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Overview of PageGate Serial Interface Video Tutorial

Overview of PageGate PageGate Serial Interface


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Overview of PageGate Serial Interface Transcript for Video:
Welcome to the overview of the GetSerial interface. In this tutorial, we’ll be going over what GetSerial does and how it does it.

PageGate’s GetSerial interface monitors a serial/RS-232 line for incoming raw data strings. You can then configure the interface’s data parsing parameters to tell it what data in the stream is relevant. This interface can be used to monitor security and alarm systems, arduinos and raspberry Pi’s as well as anything else that can transmit information via serial.

It’s also important to note that you can monitor multiple serial ports simultaneously with the GetSerial interface’s companion SERIAL2ASCII modules. For information on how to configure SERIAL2ASCII, please see our SERIAL2ASCII video tutorial.

To configure the interface, run the PageGate Admin. Once there, go to Interfaces – GetSerial – Settings.

The ‘Serial Port’ field will need to match the serial port you want to monitor.

Baud Rate, Parity, Data Bits and Stop Bits should match the sending system’s requirements. For example, if your Arduino is transmitting at 9600 baud with no parity, 8 data bits, 1 stop bit and XonXoff handshaking, you would mirror those settings here.

Check Enabled, then click apply and say whether or not you want this enabled for all existing groups and recipients.

Next, go to the Program – Settings section.

In ‘Run on this Server’, check GetSerial, then click Apply. If you’re running PageGate as a Windows service, you’ll be prompted for credentials. Leave them blank and click Apply again.

Now that we’ve told the interface what to monitor and configured it to run, we’ll need to tell it how to break apart and understand the data it’s going to receive. To do that, expand Settings under GetSerial and let’s start with the Symbols section. 

The Single Character Wildcard is a character that can be used in a search pattern to designate a location where any single character (or symbol) will be accepted as a match. For example if ? is the Single Character Wildcard, then the pattern ?use would be a match for words like fuse, muse, ruse, but would not match amuse or reuse.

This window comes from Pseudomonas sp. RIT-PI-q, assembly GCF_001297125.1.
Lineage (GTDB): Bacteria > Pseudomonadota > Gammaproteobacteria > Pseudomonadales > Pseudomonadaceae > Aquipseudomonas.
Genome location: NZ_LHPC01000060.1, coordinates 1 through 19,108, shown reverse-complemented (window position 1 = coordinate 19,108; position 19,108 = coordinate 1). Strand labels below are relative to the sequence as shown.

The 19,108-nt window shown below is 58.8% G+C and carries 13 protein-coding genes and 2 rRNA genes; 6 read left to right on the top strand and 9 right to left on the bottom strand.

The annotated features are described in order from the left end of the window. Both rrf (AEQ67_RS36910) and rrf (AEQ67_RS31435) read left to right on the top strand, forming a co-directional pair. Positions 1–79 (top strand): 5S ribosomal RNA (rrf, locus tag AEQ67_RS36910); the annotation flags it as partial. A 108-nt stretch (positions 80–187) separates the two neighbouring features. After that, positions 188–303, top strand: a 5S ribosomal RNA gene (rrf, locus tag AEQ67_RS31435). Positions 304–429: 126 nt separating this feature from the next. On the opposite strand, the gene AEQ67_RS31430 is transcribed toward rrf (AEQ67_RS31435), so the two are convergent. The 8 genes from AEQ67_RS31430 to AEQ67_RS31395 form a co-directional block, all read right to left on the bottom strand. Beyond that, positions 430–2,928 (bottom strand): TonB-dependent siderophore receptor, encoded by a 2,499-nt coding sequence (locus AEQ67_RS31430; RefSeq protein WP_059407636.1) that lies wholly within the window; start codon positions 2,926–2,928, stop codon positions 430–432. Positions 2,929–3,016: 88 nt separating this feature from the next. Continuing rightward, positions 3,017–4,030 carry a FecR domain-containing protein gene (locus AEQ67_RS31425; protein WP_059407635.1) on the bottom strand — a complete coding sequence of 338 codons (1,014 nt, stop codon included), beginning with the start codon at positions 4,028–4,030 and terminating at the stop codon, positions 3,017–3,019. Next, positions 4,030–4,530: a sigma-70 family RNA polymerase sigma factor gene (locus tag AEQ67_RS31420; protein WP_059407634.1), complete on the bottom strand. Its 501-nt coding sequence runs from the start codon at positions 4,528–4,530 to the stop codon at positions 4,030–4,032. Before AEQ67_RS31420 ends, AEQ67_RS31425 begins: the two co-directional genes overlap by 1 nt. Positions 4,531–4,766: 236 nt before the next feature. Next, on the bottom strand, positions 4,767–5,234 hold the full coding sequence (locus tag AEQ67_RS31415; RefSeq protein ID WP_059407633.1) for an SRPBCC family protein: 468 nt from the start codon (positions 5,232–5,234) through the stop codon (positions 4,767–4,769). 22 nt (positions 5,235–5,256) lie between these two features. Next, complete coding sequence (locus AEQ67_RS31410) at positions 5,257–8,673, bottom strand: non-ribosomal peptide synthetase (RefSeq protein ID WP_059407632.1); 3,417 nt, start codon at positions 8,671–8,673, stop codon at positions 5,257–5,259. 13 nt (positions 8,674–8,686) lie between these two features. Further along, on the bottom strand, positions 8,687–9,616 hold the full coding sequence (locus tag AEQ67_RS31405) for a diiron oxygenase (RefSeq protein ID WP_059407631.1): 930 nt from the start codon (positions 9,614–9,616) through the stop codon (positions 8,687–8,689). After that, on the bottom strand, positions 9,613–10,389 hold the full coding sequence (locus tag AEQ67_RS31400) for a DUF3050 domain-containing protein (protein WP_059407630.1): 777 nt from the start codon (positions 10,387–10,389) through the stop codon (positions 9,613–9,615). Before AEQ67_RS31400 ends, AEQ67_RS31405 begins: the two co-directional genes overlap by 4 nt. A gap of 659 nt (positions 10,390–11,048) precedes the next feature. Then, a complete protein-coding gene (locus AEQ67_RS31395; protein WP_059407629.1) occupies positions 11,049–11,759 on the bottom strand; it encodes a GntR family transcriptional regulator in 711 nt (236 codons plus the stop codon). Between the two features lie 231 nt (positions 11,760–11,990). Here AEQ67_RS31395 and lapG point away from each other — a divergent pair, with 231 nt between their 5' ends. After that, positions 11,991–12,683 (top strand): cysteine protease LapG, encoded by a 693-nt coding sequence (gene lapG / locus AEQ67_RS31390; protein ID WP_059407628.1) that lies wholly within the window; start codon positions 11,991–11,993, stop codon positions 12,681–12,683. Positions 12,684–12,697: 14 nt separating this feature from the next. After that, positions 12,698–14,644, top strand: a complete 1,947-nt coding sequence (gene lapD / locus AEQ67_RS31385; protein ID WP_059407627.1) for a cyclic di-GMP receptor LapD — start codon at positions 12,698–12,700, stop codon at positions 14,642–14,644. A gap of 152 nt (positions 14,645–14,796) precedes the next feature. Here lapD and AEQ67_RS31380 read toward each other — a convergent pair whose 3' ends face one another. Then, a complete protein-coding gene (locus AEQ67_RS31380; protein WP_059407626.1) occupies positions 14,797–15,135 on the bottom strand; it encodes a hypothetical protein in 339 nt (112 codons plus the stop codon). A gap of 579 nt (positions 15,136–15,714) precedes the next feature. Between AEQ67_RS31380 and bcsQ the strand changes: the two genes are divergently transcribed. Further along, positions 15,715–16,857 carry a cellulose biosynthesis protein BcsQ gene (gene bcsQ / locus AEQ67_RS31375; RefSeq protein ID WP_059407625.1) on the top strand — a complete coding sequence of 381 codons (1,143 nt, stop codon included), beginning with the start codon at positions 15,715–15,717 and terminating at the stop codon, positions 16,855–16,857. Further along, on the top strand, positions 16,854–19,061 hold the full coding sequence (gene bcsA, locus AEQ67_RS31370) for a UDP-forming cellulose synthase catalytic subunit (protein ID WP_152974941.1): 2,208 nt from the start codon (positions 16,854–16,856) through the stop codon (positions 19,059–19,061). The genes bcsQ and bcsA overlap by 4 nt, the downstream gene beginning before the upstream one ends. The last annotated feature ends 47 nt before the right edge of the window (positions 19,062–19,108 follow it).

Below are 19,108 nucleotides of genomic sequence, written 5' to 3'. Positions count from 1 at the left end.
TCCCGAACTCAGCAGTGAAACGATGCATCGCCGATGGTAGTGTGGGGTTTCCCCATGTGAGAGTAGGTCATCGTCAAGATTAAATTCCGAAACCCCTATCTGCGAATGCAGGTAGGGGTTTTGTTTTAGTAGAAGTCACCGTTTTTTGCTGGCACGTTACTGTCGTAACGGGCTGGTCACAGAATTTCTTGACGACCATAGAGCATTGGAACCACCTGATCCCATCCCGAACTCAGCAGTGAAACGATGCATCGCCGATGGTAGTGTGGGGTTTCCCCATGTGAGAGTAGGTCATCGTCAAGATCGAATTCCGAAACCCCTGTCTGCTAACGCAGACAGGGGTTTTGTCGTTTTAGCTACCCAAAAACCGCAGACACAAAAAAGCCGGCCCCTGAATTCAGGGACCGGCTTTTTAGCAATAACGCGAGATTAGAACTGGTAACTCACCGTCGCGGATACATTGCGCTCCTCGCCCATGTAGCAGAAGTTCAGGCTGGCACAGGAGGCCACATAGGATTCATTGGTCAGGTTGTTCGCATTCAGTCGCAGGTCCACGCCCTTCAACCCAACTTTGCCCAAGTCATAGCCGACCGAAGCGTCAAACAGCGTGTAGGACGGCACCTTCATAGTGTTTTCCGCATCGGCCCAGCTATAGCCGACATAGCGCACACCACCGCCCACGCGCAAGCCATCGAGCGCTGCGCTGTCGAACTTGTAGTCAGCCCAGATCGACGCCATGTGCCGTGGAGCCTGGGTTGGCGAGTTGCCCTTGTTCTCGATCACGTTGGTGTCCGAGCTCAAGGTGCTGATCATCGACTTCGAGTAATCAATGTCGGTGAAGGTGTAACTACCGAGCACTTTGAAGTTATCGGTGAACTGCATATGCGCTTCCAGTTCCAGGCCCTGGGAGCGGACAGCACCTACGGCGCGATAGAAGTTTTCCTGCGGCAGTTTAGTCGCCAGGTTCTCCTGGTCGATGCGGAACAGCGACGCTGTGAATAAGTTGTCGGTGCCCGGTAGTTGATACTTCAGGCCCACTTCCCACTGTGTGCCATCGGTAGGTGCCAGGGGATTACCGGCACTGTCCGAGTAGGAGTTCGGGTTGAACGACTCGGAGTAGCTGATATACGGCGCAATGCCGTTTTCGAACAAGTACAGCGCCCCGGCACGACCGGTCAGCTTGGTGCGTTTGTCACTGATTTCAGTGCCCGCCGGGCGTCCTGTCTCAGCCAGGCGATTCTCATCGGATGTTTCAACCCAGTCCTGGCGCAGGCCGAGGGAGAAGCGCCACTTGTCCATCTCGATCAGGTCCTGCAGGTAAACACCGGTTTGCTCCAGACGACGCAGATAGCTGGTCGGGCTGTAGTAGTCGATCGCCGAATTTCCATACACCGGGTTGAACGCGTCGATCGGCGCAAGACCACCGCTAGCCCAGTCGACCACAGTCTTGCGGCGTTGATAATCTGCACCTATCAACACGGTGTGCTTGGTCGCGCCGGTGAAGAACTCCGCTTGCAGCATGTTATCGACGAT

The Multiple Character Wildcard is a character that can be used in a search pattern to designate a location where any group of characters (and symbols) will be accepted as a match. For example if * is the Multiple Character Wildcard, you could use the pattern *use to find muse, fuse, ruse, amuse, accuse or any other word or alphanumeric sequence that ends with the letters 'use'. When used by itself as a start pattern, the Multiple Character Wildcard would always match the first character of the input text.

The End of Record Symbol is a character that can be used in a search pattern to designate the last character of the input text, regardless of what that character is. The End of Record Symbol is most commonly used in End Pattern fields as a value that means "the last character of the input data". If this character appears within the body of a file scanned, the program will stop reading at the character and will not read in anything past it

The ASCII Value Delimiter is a character that means "the next three digits stand for an ASCII character value". This is normally used for expressing non-printable values like a carriage return, line feed, horizontal tab and other control characters.

As shown on under the interface, here are four bits of information that tell the GetSerial interface how to understand the data:
•           Record
•           Recipient
•           Sender
•           Message

The Record settings designate what part of data stream contains the message data (i.e. recipient, sender, message text).

For example, if * is your multiple character wildcard, then if you use a * as a start pattern and \013 as an end pattern. That would tell GetSerial to treat everything between the very first character received and the first carriage return is a record of information relevant to the message.

As another example, you could use the word START as the start pattern and the word END as the end pattern. That would tell GetSerial to treat everything between the words START and END as a record of information relevant to the message.

Basically, we’re telling PageGate that everything in between the declared characters is relevant data.

You’ll also notice that there is a Start Offset and an End Offset.

The Start Offset represents the number of characters before or after the Start Pattern to begin reading and these values can be expressed in positive or negative values.